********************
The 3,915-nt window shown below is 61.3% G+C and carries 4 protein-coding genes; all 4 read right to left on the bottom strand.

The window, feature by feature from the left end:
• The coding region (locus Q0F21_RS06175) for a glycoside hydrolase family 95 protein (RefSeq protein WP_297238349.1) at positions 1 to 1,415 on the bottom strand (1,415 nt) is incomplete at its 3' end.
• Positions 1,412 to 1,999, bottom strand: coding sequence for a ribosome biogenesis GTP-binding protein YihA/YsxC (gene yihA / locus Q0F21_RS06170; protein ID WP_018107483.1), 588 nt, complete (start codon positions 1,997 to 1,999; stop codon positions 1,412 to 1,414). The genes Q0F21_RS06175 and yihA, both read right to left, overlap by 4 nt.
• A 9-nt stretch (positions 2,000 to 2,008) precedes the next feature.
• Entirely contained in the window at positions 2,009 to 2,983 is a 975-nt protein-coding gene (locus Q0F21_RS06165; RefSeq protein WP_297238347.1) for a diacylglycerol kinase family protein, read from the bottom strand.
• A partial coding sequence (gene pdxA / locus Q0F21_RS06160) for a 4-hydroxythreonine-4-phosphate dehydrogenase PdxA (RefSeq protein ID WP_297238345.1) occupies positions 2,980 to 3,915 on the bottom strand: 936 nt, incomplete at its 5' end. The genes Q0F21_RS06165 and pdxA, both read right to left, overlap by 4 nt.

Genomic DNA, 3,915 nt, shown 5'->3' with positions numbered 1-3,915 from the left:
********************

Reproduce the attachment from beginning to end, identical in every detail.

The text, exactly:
The 3,915-nt window shown below is 61.3% G+C and carries 4 protein-coding genes; all 4 read right to left on the bottom strand.

The window, feature by feature from the left end:
• The coding region (locus Q0F21_RS06175) for a glycoside hydrolase family 95 protein (RefSeq protein WP_297238349.1) at positions 1 to 1,415 on the bottom strand (1,415 nt) is incomplete at its 3' end.
• Positions 1,412 to 1,999, bottom strand: coding sequence for a ribosome biogenesis GTP-binding protein YihA/YsxC (gene yihA / locus Q0F21_RS06170; protein ID WP_018107483.1), 588 nt, complete (start codon positions 1,997 to 1,999; stop codon positions 1,412 to 1,414). The genes Q0F21_RS06175 and yihA, both read right to left, overlap by 4 nt.
• A 9-nt stretch (positions 2,000 to 2,008) precedes the next feature.
• Entirely contained in the window at positions 2,009 to 2,983 is a 975-nt protein-coding gene (locus Q0F21_RS06165; RefSeq protein WP_297238347.1) for a diacylglycerol kinase family protein, read from the bottom strand.
• A partial coding sequence (gene pdxA / locus Q0F21_RS06160) for a 4-hydroxythreonine-4-phosphate dehydrogenase PdxA (RefSeq protein ID WP_297238345.1) occupies positions 2,980 to 3,915 on the bottom strand: 936 nt, incomplete at its 5' end. The genes Q0F21_RS06165 and pdxA, both read right to left, overlap by 4 nt.

Genomic DNA, 3,915 nt, shown 5'->3' with positions numbered 1-3,915 from the left: